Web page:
Brenneman starred in Gina Gionfriddo's Rapture, Blister, Burn at New York's Playwrights Horizon before it moved to the Geffen in 2013. Like Hill, she was thrilled to be working close to her suburban L.A. home.

"It's a really big deal to do theater out of town, so even when I pulled it off by coming home on weekends, it's not a kid-friendly schedule. You're working at night; you're a vampire." Heading to the Geffen daily "was so civilized and fantastic."

The Geffen's community outreach also impressed her. "We had a student matinee and talkback afterwards. They had read the play a month before, and they had a full-month curriculum on second-wave feminism and modern gender roles, so they came in so ready to watch this play, and the conversation afterwards was so honest and funny.

"The Geffen facilitated a fabulous conversation. That doesn't just happen — you have to really curate that."

And then there is the power of a live audience. "Telling stories is what we do, and you're actually telling a story to someone, and not just the crew, on take 15," Coster-Waldau notes.

"You immediately know if the joke landed, you immediately know if you told the story, and it's riskier because you can't yell, 'Cut!'" Brenneman says. Tierney adds, "You just have to keep going. If something happens and you don't like what you just did, too bad. There's no way to be in the moment like that on television. I know I'll get another shot on TV if they think I need it. I'm not saying it's not challenging — it's just different."

After years of working in everything from Firefly to Doom Patrol, Alan Tudyk recently starred in his first play in Los Angeles. He gave a tour de force performance as Sherlock Holmes in Michael Mitnick's Mysterious Circumstances at the Geffen. Shakman directed the world premiere.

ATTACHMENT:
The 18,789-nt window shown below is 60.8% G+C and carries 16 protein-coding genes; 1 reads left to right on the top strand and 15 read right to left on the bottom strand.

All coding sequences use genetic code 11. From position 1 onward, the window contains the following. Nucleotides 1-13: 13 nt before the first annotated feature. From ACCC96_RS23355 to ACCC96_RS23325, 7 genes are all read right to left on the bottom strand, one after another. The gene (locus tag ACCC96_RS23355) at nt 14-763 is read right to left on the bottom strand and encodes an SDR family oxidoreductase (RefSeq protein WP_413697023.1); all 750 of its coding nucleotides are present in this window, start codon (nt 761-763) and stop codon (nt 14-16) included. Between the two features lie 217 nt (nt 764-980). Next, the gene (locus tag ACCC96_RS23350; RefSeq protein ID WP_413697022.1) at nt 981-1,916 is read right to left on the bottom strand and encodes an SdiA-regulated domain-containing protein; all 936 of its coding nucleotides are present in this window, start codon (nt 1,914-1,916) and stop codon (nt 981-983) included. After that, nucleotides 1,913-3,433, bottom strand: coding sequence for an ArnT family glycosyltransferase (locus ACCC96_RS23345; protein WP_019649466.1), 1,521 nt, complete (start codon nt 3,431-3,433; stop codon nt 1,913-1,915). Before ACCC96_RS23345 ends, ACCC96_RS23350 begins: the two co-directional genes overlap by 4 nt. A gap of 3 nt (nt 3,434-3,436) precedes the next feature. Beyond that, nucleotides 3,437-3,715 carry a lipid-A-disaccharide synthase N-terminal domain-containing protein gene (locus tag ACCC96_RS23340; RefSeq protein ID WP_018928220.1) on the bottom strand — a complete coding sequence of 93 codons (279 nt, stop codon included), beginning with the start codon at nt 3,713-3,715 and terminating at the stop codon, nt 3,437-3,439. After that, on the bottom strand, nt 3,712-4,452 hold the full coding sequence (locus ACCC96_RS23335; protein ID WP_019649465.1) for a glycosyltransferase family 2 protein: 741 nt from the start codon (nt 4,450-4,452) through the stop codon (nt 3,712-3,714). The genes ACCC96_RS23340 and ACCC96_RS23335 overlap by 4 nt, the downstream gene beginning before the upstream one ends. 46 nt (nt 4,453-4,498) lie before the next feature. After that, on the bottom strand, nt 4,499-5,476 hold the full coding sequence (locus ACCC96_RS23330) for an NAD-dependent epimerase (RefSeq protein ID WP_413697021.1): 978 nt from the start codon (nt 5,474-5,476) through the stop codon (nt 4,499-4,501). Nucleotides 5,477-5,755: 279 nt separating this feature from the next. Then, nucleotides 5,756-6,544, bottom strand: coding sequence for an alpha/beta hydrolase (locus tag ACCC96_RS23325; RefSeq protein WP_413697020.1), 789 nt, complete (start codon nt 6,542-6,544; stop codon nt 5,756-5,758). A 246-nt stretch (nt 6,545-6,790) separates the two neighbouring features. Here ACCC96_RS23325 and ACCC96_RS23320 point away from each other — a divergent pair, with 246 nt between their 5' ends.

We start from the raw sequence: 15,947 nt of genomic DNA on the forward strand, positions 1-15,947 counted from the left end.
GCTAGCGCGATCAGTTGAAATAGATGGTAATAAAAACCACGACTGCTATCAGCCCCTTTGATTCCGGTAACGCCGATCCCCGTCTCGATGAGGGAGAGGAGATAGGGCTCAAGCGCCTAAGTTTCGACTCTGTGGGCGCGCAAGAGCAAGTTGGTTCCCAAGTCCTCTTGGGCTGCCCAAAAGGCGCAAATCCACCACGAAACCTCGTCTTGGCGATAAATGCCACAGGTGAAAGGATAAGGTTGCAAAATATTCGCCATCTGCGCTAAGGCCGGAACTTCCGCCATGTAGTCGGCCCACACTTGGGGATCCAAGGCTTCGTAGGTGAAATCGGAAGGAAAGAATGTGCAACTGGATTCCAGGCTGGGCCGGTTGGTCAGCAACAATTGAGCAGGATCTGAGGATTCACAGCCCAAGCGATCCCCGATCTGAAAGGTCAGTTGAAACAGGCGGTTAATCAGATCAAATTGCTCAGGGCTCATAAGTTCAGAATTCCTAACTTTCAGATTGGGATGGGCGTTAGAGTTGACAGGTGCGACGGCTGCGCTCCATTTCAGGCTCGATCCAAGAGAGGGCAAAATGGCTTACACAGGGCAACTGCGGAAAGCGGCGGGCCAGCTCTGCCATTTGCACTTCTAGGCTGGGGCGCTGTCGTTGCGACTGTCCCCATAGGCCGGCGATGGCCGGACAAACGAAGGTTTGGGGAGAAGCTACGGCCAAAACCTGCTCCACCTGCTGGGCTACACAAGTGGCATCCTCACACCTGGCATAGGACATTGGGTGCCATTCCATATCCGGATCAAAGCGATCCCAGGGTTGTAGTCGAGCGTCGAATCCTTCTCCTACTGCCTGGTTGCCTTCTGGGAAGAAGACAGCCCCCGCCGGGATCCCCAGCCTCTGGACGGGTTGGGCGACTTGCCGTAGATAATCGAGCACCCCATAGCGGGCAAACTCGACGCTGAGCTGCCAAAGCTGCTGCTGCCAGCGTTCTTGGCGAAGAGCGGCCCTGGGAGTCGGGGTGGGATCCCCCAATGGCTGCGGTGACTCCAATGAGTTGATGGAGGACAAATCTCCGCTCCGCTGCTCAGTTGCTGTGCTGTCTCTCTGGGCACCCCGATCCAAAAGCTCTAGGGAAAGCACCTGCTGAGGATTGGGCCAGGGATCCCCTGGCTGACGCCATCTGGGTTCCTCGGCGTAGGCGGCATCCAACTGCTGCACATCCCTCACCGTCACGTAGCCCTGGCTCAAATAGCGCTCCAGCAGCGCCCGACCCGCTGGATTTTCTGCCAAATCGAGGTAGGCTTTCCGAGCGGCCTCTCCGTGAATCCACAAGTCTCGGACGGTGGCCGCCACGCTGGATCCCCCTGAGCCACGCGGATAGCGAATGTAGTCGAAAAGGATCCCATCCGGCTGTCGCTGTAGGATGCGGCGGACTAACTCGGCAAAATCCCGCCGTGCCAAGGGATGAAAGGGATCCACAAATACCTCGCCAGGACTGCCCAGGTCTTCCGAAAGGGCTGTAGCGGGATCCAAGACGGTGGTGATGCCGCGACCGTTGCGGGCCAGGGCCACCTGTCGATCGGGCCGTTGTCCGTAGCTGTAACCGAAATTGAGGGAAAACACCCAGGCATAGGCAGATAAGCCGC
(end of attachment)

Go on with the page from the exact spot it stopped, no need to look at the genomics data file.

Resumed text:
"You think of the films and television you've seen; some of the scenes you think are masterpieces were only done 10, 20 times maybe," Tudyk says. "You try to catch lightning in a bottle and you move on. With the theater, you really have an opportunity to dig a little deeper.

"After you perform it a few times, a scene will start to deepen and transform, and the meaning will change for you, and then, because the meaning in one scene changes, that affects the next scene, and suddenly a play you've been doing for weeks will become brand new again. I find joy in that."

He also found joy with the Geffen audiences. "It's a subscriber theater, but a lot of the negatives that go along with subscriber theaters don't seem to be the case here," Tudyk says. "They're really attentive, and they don't have a lot of candies to unwrap or cellphones going off. That's what you're looking for in any audience."

"A lot of them are entertainment industry people, and they know a good story, so they have expectations," Brunstetter says. "They're smart and they like to laugh and they like to think." Stewart adds, "A lot of times with theater, you spend half of your time trying to give an older audience something they like, and also trying to grow a newer audience. The Geffen is really good at thinking of everybody."

A career in both television and theater suits these creative professionals.


This article originally appeared in emmy magazine, Issue No. 10, 2019